Omaha's best mac and cheese - Omaha.com
Published Friday, February 22, 2013 at 1:00 am / Updated at 7:08 pm
Food prowl
Omaha's best mac and cheese
COMING FOOD PROWLS
Food Prowl is a yearlong series of stories in The World-Herald in which we examine what the city's restaurants have to offer and choose our favorite foods in a dozen categories.

March: Buffalo wings
April: Crab cakes
May: French toast
June: Gourmet burger
July: French fries
August: Bloody mary
September: Sweet and sour pork
October: Chicken fried steak
November: Coffee
December: Pizza

Hansen Family Macaroni and Cheese

Makes six servings

Ingredients

1.5 cups large elbow macaroni
3 tbsp. butter
2 tbsp. flour
1/2 tsp. salt
Pepper to taste
2 cups milk
1/4 cup finely chopped onion
8 oz. Velveeta American process cheese (two cups cubed)

Directions
Preheat oven to 350 degrees.

Cook elbow macaroni as directed and set aside.

In a saucepan, melt the butter and blend in the flour, salt and pepper. Cook for a few minutes until flour is no longer raw. Add milk and stir until thick and bubbly. Add onion and Velveeta and stir until melted.

Mix cheese sauce with macaroni and turn into a one and a half quart baking dish. Bake for 35 to 40 minutes, or until heated through and bubbly on top.

Read the print version of the story here.

Video: Omaha's best mac and cheese.

* * *

Winner: Marks Bistro

A big plate of macaroni and cheese is like a snapshot from childhood.

I remember making a box of Kraft for my sister when we were kids, right before we'd watch a Disney movie on VHS. I remember it being gooey and creamy, cheesy and hot. I always ate whatever was left in the pan when my bowl was empty.

I started this macaroni and cheese Food Prowl with that memory in mind next to another beloved macaroni and cheese: My mother-in-law's.

It's laden with Velveeta, has more calories than I care to think about and is absolutely the thing I look forward to most at holiday gatherings (aside from the lovely family itself.)

My side of the family now looks forward to it as much as I do — my husband is in charge of making it each Christmas and Thanksgiving.

It turns out I'm not the only one with more-than-fond feelings about macaroni and cheese. Our whole team this month had memories like mine, and we knew that the best mac we'd find in the city would take this classic — the one we all know and love — and make it even better.

Jeff Peterson contacted me on Twitter and asked to be a judge. His grandmother came from the deep South to the Nebraska Sandhills after the Depression, with her mac and cheese recipe. She cooked it for cowboys around a chuck wagon in the 1940s and '50s. It's the basis for a smoked King Crab macaroni and cheese bake that Jeff cooks in his kitchen and finishes in his smoker. (Jeff, can you invite me over, please?)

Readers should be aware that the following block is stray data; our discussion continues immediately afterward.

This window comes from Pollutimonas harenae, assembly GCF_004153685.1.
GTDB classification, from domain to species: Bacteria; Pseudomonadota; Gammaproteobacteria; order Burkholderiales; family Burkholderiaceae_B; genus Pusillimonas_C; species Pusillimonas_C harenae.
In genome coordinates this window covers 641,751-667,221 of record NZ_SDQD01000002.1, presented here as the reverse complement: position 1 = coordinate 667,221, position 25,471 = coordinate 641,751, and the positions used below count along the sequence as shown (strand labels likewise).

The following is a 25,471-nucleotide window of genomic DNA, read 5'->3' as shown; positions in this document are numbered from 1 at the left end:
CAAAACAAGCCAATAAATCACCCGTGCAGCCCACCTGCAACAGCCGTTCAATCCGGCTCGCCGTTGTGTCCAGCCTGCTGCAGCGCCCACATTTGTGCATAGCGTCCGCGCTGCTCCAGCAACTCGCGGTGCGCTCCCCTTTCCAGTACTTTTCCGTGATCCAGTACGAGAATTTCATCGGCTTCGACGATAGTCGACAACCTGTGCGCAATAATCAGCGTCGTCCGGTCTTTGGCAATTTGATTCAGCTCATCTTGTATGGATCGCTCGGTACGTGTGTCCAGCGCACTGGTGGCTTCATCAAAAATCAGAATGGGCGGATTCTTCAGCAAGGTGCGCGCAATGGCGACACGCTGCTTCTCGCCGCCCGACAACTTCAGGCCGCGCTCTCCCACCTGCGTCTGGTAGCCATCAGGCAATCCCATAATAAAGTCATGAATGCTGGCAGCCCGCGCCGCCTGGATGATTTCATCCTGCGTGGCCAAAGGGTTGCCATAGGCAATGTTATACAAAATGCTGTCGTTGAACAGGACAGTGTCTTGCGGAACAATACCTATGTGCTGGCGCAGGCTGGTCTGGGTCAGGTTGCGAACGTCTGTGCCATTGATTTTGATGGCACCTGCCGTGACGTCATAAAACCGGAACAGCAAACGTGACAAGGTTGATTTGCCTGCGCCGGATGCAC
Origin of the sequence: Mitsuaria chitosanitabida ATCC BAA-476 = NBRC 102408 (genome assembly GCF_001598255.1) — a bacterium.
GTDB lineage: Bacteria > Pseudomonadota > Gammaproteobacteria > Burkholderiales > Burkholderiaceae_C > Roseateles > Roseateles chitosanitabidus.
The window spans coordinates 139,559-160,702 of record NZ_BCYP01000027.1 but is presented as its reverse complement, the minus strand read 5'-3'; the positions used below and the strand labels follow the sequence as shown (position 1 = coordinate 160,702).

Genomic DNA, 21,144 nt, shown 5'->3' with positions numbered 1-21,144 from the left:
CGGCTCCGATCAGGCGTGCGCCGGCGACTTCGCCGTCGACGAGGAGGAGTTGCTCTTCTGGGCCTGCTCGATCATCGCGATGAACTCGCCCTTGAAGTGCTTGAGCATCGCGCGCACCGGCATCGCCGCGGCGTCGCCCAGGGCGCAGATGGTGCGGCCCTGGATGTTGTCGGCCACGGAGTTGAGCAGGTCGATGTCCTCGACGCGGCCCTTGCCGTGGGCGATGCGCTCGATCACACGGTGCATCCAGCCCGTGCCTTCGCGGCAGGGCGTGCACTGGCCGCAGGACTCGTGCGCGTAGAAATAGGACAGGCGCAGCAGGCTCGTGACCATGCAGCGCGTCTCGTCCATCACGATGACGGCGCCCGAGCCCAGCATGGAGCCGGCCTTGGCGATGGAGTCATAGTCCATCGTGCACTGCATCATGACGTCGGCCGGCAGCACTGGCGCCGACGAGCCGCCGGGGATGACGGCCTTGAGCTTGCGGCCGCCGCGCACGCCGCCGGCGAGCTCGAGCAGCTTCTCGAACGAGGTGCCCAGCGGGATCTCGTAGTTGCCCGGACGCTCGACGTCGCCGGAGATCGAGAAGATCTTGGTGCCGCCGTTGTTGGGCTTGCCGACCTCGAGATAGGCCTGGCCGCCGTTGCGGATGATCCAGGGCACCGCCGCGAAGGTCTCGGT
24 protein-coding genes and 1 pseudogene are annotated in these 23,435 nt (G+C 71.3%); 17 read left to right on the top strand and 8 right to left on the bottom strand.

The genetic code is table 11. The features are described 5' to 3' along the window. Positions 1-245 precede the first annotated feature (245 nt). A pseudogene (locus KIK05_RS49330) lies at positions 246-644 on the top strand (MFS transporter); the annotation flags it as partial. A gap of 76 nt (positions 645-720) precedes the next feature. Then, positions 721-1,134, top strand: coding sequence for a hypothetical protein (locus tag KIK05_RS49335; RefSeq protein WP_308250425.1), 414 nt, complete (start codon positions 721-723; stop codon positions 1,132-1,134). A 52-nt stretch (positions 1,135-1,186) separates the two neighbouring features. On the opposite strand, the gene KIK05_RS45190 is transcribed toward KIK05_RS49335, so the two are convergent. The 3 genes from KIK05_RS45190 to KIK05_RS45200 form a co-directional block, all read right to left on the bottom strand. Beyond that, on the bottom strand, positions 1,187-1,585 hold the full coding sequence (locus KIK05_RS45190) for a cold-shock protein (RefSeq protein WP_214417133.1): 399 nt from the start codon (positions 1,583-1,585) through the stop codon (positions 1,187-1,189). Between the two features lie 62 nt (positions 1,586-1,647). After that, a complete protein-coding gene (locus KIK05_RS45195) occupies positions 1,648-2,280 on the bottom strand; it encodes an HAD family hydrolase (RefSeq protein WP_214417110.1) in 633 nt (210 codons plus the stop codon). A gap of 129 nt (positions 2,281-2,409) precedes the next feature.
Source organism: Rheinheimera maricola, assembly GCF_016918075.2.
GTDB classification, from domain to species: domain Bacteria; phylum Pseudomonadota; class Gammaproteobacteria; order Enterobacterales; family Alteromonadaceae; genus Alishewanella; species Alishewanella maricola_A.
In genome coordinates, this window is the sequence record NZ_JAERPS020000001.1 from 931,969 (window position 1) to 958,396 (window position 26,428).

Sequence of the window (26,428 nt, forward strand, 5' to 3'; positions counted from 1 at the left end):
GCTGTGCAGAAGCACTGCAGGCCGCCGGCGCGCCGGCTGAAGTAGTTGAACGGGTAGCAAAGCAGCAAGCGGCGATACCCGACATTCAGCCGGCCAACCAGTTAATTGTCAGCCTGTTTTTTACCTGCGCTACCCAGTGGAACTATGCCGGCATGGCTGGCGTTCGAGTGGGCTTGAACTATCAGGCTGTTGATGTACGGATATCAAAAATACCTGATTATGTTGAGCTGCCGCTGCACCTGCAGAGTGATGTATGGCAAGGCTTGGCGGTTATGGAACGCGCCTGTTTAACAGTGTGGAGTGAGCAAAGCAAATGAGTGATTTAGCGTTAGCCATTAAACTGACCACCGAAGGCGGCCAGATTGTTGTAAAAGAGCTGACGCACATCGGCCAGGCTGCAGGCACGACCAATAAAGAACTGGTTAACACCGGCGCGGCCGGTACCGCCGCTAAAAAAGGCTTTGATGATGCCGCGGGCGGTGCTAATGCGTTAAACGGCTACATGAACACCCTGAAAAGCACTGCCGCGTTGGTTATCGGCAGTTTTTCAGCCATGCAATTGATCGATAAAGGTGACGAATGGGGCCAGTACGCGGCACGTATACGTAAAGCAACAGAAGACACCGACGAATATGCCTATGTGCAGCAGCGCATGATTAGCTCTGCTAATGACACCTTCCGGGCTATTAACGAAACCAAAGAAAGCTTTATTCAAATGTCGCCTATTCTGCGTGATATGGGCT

And Kim Roth Howe also is serious about the dish. At her house, there is a strict “homemade only” mac and cheese policy. She's a stickler when it comes to noodle texture, sauce, acceptable alternatives to cheddar, mix-ins and, well, you name it, she has an opinion on it.

Armed with opinions and experience, we set out to find Omaha's best version of the dish.

Marks Bistro

4916 Underwood Ave.

402-502-2203, www.marksindundee.com

We ran into no fewer than three macaroni and cheese bowls at Omaha restaurants made with twirly, corkscrew-shaped cavatappi pasta. It seems to be the noodle of choice for the modern take on this classic. It makes sense. The pasta holds cheese sauce well and also holds up texturally, we found.

Cavatappi is the pasta served at Marks Bistro in Dundee, which calls mac and cheese its “signature dish.” It's one of the best known places in town to get a bowl and all of the team members had been there.

We knew what was coming: Creamy sauce and al dente pasta with just enough bite topped with crisp panko breadcrumbs that mix up the textures. Jeff ordered his without the chef's accompaniments offered both on the menu and as a daily chef's choice. Kim and I went with add-ins: She got the daily special, bacon and spinach, and I went with a combination on the lunch menu, roasted red peppers and scallions.

My dish came out with spinach instead of scallions, and I'd have rather had what was on the menu. The stem-on spinach was wilted, as expected, and didn't add much flavor. I liked the roasted red peppers, but they added a sweetness I wasn't sure I liked.

Kim's dish came with big chunks of what looked like pork belly — we expected crispy bacon — and her pasta had a sauce that was grainier than the other two bowls. Hers also had a lot less sauce overall and a saltier finish.

Add-in issues aside, Jeff's dish was fantastic. Kim and I both agreed that when ordering mac at Marks, it's best to follow Jeff's lead and keep it simple. We liked the layered flavors that came from a blend of havarti, asiago, cheddar and tangy blue cheeses. Marks classic version, sans additions, became the one to beat.

Big Mama's Kitchen

3223 N. 45th St.

402-455-6262, www.bigmamaskitchen.com

We found our baseline for all the macaroni and cheese we tried at one of the city's best outposts for soul food, Big Mama's Kitchen.